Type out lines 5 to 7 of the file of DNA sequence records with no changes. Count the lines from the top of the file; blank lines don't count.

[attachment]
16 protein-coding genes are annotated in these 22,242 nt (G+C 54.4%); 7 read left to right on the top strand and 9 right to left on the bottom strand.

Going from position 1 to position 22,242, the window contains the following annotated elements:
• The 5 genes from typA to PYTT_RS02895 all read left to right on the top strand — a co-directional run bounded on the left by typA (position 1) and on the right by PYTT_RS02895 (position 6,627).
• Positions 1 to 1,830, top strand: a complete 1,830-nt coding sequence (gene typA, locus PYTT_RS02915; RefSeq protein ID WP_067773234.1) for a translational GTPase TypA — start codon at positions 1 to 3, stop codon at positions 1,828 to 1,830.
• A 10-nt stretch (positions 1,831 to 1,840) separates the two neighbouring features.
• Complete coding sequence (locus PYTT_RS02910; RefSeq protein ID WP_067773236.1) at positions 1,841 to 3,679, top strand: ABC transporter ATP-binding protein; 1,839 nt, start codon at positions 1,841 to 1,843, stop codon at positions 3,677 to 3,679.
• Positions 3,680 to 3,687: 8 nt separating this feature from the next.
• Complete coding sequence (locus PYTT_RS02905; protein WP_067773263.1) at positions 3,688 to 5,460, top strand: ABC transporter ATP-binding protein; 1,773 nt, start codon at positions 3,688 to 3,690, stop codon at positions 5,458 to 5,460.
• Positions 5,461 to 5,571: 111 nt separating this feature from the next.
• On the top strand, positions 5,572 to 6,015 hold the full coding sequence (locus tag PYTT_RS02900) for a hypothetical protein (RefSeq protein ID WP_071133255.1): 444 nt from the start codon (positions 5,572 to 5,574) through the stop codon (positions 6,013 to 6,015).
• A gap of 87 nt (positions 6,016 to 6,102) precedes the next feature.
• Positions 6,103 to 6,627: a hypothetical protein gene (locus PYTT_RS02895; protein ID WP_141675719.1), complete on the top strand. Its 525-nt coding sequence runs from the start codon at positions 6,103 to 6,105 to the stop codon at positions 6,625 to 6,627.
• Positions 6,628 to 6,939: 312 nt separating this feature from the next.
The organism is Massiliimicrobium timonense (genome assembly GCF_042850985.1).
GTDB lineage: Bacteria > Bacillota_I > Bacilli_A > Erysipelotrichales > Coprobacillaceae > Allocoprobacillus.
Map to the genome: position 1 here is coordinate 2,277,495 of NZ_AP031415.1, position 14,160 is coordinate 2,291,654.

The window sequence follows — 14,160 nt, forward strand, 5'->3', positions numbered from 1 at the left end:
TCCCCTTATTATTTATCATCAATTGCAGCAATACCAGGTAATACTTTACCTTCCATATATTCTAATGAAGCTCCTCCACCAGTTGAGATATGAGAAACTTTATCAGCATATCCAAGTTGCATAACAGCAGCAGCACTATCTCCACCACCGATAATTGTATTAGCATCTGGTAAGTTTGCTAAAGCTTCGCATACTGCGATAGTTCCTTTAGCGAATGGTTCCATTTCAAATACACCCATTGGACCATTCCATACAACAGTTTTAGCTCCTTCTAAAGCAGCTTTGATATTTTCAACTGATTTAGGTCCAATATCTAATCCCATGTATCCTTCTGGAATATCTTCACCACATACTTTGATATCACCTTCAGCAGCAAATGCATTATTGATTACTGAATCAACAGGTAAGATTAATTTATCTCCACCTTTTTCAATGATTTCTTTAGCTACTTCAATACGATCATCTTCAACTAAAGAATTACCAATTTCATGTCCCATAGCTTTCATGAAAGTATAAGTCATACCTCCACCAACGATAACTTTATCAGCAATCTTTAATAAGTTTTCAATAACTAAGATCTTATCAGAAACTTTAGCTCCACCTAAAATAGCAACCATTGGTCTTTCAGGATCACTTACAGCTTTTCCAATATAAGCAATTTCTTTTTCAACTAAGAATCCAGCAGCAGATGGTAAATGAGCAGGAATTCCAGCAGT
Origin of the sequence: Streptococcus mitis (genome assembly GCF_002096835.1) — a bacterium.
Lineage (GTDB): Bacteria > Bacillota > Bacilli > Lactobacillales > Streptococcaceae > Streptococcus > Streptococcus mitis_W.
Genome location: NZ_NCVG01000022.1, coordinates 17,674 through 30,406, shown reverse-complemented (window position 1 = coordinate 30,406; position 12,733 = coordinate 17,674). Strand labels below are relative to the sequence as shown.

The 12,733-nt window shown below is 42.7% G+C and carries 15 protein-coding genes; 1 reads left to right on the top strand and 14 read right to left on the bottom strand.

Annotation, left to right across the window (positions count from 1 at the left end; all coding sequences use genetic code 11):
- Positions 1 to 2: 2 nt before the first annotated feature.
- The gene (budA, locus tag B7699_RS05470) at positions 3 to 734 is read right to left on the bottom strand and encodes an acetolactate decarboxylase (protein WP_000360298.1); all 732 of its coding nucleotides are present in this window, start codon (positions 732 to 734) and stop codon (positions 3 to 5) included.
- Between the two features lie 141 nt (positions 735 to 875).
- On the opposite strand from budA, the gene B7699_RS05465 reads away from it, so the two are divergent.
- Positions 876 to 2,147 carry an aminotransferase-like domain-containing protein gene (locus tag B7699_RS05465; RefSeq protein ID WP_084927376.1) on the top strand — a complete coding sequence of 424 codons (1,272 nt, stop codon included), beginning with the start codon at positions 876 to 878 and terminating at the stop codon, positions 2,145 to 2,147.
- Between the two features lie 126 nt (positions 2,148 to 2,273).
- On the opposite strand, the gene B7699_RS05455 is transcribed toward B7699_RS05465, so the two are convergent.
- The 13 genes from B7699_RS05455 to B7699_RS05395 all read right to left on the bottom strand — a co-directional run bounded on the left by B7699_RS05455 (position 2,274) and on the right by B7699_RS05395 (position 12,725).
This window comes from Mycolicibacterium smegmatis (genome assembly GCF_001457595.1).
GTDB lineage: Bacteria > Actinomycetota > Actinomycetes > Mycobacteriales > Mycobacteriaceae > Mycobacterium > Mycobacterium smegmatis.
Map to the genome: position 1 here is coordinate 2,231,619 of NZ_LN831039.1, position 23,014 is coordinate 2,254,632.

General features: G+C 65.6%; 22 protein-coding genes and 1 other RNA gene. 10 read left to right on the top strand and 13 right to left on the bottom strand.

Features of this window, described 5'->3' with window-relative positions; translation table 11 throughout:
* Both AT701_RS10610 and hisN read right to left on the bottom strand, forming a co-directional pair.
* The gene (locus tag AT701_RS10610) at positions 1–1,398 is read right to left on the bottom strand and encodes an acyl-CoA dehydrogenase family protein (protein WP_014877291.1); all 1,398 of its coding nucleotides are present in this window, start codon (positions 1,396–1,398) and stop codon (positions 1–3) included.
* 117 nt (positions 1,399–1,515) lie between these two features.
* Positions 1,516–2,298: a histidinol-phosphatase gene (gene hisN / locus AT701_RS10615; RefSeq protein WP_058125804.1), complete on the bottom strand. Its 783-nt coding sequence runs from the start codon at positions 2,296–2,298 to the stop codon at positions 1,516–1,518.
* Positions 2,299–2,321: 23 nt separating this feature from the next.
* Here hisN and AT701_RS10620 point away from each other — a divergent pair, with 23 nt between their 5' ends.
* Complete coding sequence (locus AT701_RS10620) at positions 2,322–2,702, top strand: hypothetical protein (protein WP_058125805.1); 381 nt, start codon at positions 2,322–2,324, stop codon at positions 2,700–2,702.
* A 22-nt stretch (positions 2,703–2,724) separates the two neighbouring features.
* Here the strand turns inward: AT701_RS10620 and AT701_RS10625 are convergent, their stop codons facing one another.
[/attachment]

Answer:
• A 10-nt stretch (positions 1,831 to 1,840) separates the two neighbouring features.
• Complete coding sequence (locus PYTT_RS02910; RefSeq protein ID WP_067773236.1) at positions 1,841 to 3,679, top strand: ABC transporter ATP-binding protein; 1,839 nt, start codon at positions 1,841 to 1,843, stop codon at positions 3,677 to 3,679.
• Positions 3,680 to 3,687: 8 nt separating this feature from the next.